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Resurrecting this thread

Looking to use this maybe in an upcoming remodel that is going down to joists.

Board is only 3/8" so we'll save space to match up to the existing floor adjacent.

No buying advantech or Ditra, no membrane required as it is interior kitchen.

Possible issue of how to attach the radiant tubes underneath. Sure the epoxy and glass composition is an insulator, but the base plate of the stuff is 1/8" thick vs. 3/4" wood for the heat to get thru.

I spoke to a rep for 15-20 min yesterday, sorry to see they never showed up here months ago.
http://www.tiproboard.com/index.html

Somebody out there must have installed this stuff, just not a member here.

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Unread 07-18-2009, 08:49 AM   #10
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I saw this poduct when i whent to covering 2008, neat stuff. thats all i have to say about that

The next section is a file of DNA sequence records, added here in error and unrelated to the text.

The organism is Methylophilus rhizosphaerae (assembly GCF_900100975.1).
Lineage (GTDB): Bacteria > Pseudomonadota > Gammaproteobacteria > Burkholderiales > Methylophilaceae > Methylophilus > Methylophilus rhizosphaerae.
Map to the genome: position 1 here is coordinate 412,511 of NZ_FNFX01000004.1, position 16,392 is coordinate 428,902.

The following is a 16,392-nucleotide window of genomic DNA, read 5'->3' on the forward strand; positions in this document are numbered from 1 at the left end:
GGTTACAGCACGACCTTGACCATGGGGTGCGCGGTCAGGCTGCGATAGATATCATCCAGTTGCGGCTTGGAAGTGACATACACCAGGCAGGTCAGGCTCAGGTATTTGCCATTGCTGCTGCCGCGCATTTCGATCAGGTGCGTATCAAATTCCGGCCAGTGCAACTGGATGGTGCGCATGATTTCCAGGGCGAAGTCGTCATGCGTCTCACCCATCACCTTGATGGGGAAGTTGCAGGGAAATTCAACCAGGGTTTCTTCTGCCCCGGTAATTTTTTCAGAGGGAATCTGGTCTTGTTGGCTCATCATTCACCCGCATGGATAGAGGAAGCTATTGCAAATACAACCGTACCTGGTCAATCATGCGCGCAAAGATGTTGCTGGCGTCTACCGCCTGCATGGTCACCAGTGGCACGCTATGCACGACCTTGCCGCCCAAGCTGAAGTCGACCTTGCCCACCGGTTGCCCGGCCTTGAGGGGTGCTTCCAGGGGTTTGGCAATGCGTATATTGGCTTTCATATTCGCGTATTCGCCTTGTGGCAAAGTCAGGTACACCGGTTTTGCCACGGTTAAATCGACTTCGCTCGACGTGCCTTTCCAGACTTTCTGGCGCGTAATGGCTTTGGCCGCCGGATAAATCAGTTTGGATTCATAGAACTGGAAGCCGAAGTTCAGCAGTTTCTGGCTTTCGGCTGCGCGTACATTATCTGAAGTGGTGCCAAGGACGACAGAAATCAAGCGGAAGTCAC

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Unread 07-18-2009, 09:13 AM   #11
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We'll watch this space, Gueuze.

I'm a little surprised the manufacturer never took advantage of this thread, too. Pretty easy and inexpensive way for'em to reach five thousand unique visitors a week, non?

Do let us know how the stuff works out for you. Folks are gonna be interested in how much waste, general cost, need for any special equipment or skills, etc.

I'd really like to know how waterproof that overlap is, too. Looks like it could be pretty good, but I don't see anything inna literature indicating you can maybe pewt some pookey in them joints and make it really waterproof.

Also looks like it requires waaaay more mortar (they recommend Laticrete 226 or similar) to pre-fill the surface than even Uber Ditra needs. Be curious to know if that's an accurate consideration.

Maybe a good time to enlist the customer as cameraperson for a Gueuzesque video account, non?